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Anatomy of the Prostate

Illustration of  the anatomy of the male reproductive tract
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The prostate is a male sex gland about the size of a walnut. It is just below the bladder and in front of the rectum. Its main purpose is to produce fluid that carries sperm during orgasm. The tube that carries urine, called the urethra, runs through the prostate. This gland needs male hormones, including testosterone, to function. The testicles are the body’s main source of testosterone.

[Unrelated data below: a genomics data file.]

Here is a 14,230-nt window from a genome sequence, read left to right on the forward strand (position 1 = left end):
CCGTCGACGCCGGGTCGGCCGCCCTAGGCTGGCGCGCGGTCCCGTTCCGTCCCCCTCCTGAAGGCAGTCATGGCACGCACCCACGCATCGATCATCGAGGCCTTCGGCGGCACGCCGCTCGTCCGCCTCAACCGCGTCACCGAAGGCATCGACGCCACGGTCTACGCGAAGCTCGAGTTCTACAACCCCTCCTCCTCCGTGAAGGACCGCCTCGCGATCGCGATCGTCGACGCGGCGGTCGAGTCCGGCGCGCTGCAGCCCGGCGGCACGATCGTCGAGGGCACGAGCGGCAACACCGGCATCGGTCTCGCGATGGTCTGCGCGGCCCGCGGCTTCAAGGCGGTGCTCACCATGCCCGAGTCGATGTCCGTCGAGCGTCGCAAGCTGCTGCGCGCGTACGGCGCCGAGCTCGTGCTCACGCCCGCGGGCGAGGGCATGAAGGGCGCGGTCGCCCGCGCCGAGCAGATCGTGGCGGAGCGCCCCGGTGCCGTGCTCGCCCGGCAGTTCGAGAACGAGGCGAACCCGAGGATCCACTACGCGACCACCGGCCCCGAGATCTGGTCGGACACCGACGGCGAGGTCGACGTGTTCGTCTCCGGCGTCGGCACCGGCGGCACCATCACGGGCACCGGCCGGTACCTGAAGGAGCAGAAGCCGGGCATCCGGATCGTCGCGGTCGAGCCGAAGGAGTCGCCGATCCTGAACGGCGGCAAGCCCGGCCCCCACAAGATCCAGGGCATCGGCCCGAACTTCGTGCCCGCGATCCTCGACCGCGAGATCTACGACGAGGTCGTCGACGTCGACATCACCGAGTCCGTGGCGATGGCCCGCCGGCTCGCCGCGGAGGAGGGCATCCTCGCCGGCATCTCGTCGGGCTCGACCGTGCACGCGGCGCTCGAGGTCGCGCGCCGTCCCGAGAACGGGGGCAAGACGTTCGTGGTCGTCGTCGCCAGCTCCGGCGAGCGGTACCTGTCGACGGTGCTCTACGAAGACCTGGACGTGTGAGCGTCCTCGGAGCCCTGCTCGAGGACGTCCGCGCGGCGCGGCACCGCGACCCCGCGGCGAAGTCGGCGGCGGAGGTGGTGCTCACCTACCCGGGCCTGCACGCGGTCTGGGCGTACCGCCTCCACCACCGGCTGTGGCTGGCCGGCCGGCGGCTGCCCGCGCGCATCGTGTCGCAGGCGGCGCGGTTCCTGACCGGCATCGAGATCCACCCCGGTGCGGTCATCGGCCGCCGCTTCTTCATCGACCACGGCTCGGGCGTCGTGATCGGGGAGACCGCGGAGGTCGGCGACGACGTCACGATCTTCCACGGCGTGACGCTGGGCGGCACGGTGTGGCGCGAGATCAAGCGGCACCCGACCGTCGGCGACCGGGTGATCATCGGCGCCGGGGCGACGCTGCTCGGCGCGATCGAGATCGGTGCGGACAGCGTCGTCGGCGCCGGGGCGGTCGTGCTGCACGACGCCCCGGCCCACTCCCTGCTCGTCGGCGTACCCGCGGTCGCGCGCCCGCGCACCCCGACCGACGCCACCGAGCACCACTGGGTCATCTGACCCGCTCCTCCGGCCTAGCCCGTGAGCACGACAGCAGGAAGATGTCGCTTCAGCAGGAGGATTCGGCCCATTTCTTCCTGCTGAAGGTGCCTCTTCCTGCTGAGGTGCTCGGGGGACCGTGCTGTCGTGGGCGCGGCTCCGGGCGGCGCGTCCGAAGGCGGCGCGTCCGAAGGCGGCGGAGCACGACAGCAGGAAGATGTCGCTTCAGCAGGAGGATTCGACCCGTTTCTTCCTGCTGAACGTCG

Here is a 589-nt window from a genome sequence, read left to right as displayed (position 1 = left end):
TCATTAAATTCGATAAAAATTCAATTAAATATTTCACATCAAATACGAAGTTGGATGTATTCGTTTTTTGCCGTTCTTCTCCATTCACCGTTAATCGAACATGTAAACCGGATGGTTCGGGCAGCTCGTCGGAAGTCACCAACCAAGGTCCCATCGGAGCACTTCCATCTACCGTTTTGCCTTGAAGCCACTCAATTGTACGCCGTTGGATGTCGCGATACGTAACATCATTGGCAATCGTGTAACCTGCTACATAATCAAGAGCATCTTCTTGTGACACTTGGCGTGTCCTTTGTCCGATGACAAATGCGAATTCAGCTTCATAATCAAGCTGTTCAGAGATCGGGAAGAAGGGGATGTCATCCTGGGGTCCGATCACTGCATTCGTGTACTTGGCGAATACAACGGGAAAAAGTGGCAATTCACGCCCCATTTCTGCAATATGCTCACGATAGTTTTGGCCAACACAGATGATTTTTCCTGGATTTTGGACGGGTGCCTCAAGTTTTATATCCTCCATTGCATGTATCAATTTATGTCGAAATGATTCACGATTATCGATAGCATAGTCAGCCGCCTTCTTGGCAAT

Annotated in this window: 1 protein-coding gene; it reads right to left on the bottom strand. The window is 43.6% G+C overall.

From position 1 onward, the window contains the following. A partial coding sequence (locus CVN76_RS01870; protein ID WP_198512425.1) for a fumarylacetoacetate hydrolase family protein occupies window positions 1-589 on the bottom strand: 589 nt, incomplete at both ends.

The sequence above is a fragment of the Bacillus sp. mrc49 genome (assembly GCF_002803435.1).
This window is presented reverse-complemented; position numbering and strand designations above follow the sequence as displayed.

The prostate has three zones. Prostate cancer mostly occurs in the peripheral zone. It’s the zone closest to the rectal wall. During a digital rectal exam (DRE), your doctor can only feel the peripheral zone. Benign prostate hyperplasia (BPH) is a common noncancerous condition. BPH usually occurs in the transition zone. It’s the zone around the urethra. Sometimes, cancer occurs in the transition zone. Cancer can also occur in the central zone. It’s the zone that surrounds the ejaculatory ducts. In most cases, prostate cancer is found in more than one area of the prostate.